Feminism has gained more popularity this past decade and feminists like me have had this question thrown at us one too many times: Why do you call yourself a feminist and not a humanist? The question itself, implies that the word humanist is a more politically correct or appropriate word for feminism and this is both inaccurate and offensive.
Humanism is a perspective that views humans as solely responsible for the promotion and development of individuals and emphasizes a concern for humans in relation to the world. The first humanist manifesto was issued in 1933 at the University of Chicago and this manifesto identified humanism as an ideology that accepts reason, ethics and socioeconomic justice. They called for science to replace dogma and the supernatural as the basis for morality and decision making. Modern day humanism can be observed as having a non-theistic life stance and endorsing science to influence decision rather than any metaphysical or supernatural being.
While there are different types of feminism and each person has their own personalized perspective of what feminism does and does not entail, some things remain certain about the movement
- It recognizes a woman as a human being;
- Believes that all humans are equal and should have equal rights;
- Recognizes the gender inequality that is present in our society;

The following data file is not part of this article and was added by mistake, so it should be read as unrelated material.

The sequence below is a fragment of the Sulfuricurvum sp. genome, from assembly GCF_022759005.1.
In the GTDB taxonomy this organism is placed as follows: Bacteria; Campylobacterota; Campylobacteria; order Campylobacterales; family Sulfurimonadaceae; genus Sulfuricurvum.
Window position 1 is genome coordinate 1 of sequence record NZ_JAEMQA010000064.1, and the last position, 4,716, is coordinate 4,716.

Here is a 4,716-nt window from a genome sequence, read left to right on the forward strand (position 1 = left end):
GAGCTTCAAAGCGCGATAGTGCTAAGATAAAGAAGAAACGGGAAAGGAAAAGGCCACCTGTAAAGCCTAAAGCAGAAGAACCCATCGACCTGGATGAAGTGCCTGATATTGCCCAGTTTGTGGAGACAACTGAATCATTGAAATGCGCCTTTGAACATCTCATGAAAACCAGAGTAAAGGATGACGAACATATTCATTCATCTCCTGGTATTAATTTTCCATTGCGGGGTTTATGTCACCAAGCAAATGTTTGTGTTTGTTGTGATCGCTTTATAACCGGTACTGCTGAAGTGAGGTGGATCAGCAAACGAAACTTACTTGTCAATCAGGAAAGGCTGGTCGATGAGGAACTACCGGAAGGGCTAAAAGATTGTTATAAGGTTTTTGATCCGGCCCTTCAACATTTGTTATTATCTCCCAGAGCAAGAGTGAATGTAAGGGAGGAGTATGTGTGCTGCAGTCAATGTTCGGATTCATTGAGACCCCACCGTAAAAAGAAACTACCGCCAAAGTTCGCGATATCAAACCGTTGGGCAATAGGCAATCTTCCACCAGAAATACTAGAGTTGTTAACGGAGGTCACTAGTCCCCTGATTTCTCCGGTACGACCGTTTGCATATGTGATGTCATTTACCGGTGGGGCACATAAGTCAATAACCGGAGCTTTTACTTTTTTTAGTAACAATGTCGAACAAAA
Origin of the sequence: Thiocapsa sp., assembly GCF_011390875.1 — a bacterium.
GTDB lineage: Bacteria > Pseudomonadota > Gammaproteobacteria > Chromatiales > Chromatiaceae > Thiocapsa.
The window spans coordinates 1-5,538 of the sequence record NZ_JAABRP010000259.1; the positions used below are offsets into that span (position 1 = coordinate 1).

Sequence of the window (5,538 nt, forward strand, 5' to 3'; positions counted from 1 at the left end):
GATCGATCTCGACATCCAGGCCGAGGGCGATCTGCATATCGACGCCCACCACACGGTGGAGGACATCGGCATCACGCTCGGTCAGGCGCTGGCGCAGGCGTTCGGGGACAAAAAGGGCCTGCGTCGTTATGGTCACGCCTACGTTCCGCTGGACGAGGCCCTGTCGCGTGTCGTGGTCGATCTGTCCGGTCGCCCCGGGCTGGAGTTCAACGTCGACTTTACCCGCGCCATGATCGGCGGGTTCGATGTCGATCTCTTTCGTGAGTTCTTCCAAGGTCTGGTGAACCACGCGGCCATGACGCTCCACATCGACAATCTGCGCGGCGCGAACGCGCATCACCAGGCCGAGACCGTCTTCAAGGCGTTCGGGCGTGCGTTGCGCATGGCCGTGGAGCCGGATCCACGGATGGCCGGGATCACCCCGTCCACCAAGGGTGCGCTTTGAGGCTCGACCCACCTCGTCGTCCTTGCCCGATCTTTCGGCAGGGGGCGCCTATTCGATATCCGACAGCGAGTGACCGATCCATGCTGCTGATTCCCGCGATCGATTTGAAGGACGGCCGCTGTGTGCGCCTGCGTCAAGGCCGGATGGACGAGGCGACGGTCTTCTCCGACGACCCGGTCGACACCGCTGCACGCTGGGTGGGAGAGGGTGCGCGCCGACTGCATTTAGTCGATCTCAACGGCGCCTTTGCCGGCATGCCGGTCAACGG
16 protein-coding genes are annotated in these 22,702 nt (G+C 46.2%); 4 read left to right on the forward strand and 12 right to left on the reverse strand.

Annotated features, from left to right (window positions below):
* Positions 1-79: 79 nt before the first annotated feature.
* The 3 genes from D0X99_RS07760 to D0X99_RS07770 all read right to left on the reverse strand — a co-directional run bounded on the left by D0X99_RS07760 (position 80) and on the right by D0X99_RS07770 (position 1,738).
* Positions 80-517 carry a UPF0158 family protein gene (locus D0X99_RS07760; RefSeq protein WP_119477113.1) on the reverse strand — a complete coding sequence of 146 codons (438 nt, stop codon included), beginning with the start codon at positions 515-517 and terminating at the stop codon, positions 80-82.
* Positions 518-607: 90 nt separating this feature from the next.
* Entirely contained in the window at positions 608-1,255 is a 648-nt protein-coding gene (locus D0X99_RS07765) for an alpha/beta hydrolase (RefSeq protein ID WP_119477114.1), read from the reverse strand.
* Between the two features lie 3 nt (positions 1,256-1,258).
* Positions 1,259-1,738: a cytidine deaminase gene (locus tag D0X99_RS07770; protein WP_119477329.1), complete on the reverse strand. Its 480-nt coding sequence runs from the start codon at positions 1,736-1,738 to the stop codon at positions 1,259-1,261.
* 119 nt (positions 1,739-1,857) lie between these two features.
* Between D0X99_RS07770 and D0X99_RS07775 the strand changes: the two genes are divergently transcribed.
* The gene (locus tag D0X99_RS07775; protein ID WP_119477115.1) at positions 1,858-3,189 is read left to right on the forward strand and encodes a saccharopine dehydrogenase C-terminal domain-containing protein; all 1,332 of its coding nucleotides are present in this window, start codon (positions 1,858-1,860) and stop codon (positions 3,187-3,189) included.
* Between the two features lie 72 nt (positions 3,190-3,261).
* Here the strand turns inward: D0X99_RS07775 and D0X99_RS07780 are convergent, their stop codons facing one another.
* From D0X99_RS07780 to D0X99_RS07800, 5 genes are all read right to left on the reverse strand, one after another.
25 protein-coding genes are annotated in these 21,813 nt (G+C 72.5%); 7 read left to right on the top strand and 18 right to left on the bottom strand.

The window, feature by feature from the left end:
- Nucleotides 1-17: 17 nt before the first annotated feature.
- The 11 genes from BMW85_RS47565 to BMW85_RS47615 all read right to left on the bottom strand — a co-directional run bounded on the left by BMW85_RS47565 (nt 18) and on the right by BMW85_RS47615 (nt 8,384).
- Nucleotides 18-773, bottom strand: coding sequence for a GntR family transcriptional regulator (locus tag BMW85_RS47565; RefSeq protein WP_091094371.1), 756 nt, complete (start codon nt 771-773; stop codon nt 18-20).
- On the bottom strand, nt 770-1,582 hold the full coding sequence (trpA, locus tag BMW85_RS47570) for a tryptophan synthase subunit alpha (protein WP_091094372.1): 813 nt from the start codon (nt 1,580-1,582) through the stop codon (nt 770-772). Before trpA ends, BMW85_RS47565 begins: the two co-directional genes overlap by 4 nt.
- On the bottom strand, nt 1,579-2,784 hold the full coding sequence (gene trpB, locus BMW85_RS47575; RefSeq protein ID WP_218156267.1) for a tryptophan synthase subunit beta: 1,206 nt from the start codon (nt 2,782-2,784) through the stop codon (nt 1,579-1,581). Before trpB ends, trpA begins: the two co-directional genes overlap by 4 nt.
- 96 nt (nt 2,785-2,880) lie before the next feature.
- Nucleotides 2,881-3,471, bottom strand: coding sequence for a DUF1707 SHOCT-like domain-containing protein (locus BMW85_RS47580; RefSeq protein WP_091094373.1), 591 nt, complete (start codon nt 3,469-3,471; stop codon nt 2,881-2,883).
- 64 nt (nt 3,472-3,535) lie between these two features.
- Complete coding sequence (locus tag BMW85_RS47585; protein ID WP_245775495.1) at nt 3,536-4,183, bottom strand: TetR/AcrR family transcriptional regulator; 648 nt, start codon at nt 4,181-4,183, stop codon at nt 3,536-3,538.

- Recognizes that both men and women are harmed by a patriarchal system that evokes male dominance over women.
Seeing what humanism is all about, it becomes clear that when people ask women why they are feminists and not humanists, it is either they do not fully understand the meaning behind the two terms or they are simply trying to complicate the conversation. Although humanism and feminism are not mutually exclusive and can coexist, they are not the same thing and neither are they different versions of the same thing. The feminism vs humanism debate has been around for a long time and now, a lot of feminists identify as humanists and vice versa.
After some research I have come to understand that when some people ask feminists why they are not humanists instead, the question they really mean to ask is Instead of advocating for just women, why not advocate for everybody? Firstly, that too, shows a lack of understanding because feminism aims to destroy patriarchy, an oppressive system of which men are also victims. So feminists, even without knowing or admitting it, are not just fighting for women, but are fighting for everyone who is oppressed by the patriarchy and that includes men too. Second, it is pretentious to wonder why feminists prioritize women in their fight when it is predominantly women whose lives are threatened by patriarchy. From obvious dangers like rape, female genital mutilation and domestic violence to more subtle dangers like the glass ceiling and slut shaming.
Even the word egalitarian, which is an ideology that rests on the principle that all people are equal and deserve human rights, does not replace feminism. Feminism is based on the principle of egalitarianism but unlike the latter, exists also as a social and political movement. So no, egalitarianism is also not a politically correct version of feminism. Feminism is feminism.
Chisom Anastasia Nwaezuoke is a physiotherapist, writer, public speaker and yogi. She is also a sexual health and reproductive rights advocate and volunteers for HandsOff Initiative.